The upper and lower limits of movements of said base plates 19 are controlled by changing the direction of revolution of said motor 21 in accordance with the value measured by said ground pressure detecting device and with torque change in the other means. There is a further simple means to control the upper limits of movements of said base plate 19, i.e. limit switches mounted at a fixed position on frames 18a and 18b along which said base plate 19 is elevated and lowered, thereby the upper limits of said base plate movement are effectively controlled when said base plate comes into contact with said limit switches when said base plate is elevated. The upper face of treated and stabilized ground will be formed at the same level by setting such limit switches to the same level position on frames 18a and 18b for each agitating unit. If necessary, level difference can be optionally obtained on the surface of treated and stabilized ground by suitably changing the position of said limit switches.
A suitable sructure and/or building is thus constructed directly or indirectly on said stabilized foundation. Since the detailed illustration showing the arrangement of the whole treatment equipment embodying the present invention is omitted herein, said agitating means 11 is mounted in such manner that said means 11 may be elevated and lowered by a certain fixed distance along said guide piller 15a and 15b by actuation of winch means 34. If said agitating means 11 is constructed in this manner, said agitating means 11 can be lowered as a whole together with lowering of said agitation shaft 30 when treating said weak soil layer, whereby weak soil layers deep under the water can be treated and stabilized without use of long agitation shafts, and the treatment equipment is then more compact in size.
Since agitation shafts which are independently elevated and lowered in accordance with the supporting force of bottom supporting foundation have been described in detail in the above preferred embodiment, there would be no problem even if agitation shafts, which are elevated and lowered all together, are employed in case the bottom supporting foundation is kept nearly level on its surface. Plural agitating units are provided in a line in this preferred example, but there could be a single agitator impeller 31 removably mounted at the tip of an agitation shaft 30 by a set screw 35. It is convenient that, if necessary, said agitator impeller may be replaceable by an agitator impeller having a different diameter.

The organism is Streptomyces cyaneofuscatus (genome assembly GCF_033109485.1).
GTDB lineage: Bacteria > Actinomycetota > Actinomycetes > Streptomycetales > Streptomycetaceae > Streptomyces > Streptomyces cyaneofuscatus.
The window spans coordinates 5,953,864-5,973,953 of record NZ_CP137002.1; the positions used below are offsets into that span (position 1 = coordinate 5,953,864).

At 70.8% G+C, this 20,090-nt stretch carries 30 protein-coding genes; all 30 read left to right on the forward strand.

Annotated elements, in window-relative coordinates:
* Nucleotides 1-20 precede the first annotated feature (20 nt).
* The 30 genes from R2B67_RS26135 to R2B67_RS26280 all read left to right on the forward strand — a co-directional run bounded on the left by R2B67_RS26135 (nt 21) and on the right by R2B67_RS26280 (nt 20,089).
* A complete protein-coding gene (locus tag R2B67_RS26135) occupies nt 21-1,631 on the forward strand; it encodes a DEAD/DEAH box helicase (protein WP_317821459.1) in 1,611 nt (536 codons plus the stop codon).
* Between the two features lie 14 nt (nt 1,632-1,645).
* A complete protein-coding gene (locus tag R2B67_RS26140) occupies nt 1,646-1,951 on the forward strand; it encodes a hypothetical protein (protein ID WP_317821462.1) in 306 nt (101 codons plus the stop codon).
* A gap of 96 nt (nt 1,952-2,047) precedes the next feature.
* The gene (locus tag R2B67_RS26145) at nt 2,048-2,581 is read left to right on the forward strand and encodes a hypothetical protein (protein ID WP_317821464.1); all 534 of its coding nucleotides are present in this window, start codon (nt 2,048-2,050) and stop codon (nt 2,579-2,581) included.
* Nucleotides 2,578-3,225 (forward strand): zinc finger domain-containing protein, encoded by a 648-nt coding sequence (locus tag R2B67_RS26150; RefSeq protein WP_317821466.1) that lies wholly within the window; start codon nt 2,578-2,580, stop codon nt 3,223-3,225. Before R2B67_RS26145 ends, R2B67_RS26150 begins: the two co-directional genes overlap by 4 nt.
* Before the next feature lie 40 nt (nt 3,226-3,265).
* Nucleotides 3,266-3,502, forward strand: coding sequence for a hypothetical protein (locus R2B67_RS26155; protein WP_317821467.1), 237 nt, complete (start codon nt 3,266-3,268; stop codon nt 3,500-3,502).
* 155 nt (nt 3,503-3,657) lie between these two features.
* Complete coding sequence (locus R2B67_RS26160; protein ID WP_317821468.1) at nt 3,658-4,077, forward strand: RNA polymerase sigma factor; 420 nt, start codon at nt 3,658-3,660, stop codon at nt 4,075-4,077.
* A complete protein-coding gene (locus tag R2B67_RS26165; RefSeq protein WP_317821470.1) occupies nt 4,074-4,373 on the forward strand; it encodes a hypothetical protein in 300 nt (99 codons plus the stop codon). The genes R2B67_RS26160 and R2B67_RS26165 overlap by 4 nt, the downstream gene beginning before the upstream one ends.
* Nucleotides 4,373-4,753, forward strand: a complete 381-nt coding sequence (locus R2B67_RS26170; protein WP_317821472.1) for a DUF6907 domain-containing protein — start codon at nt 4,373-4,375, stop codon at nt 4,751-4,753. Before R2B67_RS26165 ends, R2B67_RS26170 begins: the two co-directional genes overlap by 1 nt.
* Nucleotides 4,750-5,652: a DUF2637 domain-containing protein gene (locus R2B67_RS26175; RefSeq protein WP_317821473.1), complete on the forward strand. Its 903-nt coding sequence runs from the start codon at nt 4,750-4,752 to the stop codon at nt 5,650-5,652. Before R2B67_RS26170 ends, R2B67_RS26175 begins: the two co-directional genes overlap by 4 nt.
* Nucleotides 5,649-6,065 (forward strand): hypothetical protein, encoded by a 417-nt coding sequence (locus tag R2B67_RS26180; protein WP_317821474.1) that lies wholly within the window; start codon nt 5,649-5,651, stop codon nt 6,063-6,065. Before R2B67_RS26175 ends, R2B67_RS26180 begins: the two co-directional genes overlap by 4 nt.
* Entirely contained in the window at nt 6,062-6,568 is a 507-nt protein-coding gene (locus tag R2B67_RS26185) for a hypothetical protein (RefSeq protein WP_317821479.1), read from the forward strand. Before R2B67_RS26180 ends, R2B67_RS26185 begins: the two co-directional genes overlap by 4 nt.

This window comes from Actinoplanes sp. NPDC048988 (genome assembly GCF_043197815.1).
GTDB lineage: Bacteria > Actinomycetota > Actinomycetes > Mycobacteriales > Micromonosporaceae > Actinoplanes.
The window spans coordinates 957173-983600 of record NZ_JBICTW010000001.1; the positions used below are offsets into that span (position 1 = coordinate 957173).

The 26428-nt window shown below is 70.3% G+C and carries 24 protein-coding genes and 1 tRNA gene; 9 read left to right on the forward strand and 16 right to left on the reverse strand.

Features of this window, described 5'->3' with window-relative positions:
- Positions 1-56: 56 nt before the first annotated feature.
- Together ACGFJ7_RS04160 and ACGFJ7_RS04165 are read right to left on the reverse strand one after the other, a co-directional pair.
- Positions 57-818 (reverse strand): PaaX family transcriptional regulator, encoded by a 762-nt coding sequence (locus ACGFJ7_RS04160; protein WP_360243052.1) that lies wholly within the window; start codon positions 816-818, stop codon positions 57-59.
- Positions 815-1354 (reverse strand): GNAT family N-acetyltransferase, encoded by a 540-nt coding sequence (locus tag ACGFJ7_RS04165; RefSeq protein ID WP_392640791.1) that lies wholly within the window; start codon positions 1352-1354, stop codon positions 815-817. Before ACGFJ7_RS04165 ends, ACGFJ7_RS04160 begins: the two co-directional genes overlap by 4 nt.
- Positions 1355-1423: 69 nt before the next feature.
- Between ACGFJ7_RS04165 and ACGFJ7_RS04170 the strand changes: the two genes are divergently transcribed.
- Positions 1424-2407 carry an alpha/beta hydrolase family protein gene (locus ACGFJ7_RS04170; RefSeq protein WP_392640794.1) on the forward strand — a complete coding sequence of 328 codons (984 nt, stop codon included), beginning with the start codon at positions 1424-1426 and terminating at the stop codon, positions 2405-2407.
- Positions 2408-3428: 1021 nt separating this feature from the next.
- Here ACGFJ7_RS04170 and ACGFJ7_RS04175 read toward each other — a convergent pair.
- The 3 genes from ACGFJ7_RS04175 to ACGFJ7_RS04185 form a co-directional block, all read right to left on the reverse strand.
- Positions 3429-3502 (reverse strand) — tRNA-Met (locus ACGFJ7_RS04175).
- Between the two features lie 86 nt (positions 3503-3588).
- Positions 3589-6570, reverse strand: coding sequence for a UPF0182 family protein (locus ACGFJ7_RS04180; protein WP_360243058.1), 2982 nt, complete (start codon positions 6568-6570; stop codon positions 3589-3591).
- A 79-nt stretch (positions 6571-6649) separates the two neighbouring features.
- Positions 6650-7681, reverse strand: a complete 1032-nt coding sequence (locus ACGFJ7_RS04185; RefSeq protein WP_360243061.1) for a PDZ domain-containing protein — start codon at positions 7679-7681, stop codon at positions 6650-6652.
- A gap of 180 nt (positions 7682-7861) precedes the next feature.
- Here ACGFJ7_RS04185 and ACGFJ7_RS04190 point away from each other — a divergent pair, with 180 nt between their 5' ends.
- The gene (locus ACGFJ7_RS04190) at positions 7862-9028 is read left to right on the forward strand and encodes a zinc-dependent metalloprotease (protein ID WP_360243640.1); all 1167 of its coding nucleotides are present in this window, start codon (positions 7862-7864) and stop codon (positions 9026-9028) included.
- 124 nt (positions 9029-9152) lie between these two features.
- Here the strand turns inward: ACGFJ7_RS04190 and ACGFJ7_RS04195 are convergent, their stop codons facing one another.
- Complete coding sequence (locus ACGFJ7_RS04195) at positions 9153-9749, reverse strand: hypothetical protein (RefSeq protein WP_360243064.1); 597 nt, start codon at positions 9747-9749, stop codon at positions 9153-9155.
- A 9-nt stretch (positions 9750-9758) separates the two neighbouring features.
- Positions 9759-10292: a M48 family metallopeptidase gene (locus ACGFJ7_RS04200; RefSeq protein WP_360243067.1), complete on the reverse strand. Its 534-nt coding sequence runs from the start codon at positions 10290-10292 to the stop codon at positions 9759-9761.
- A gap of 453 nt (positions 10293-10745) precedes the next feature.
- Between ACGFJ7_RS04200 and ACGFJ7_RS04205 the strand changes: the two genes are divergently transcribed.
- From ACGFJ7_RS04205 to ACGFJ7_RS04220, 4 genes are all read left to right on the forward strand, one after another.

In this preferred embodiment, one agitator impeller 31 is mounted at the lower end of said agitation shaft 30. However, several agitator impellers can be mounted on each agitation shaft with a suitable interval therebetween. It is preferred that agitator impellers are mounted on each two adjacent agitation shafts and are so arranged that they never occur on the same level, i.e. they are mounted in zigzag relationship in a vertical plane.
In this case where plural agitator impellers are provided in multiple stages at a certain interval in the axial direction of the agitation shaft 30, a certain depth of weak soil layer can be treated and stabilized at the same time. Therefore, the necessary stabilizing treatment can be carried out merely by moving said operation boat without elevation of said agitation shafts 30.
This treatment equipment may be either of independently running typewith self-driving means, or of the towing type e.g. towing means such as a winch, and hollow wheels can be employed instead of said floating means 10.
The solidifier agents to be employed for stabilizing treatment of said weak soil layer in the present invention are the castable compounds for soil hardening made by blending A-component 75 - 95% by weight with B-component 5 - 25% by weight, blended with industrial residue in proportions 40 - 60% by weight, such as calcium hydroxide, carbite residue, aluminium residue, nickel residue and mineral residue, silicic acid material 10 - 20% by weight, pulped residual lignin material 1 - 2% by weight, and Portland cement 5 - 40% by weight, all of which being obtained by heating at a temperature from 500 forming it to be granular, if possible, the compound material having chloride 10 - 15% by weight (but as liquid of Baume 35 magnesium and/or calcium such as magnesium chloride and calcium chloride, fabric material powder 15 - 20% by weight such as wooden powder and/or pulp chips, and calcium hydroxide 65 - 80% by weight. These castable compounds for soil hardening are marketed commercially with the brand names "Chemicolime" and/or "Fujibeton."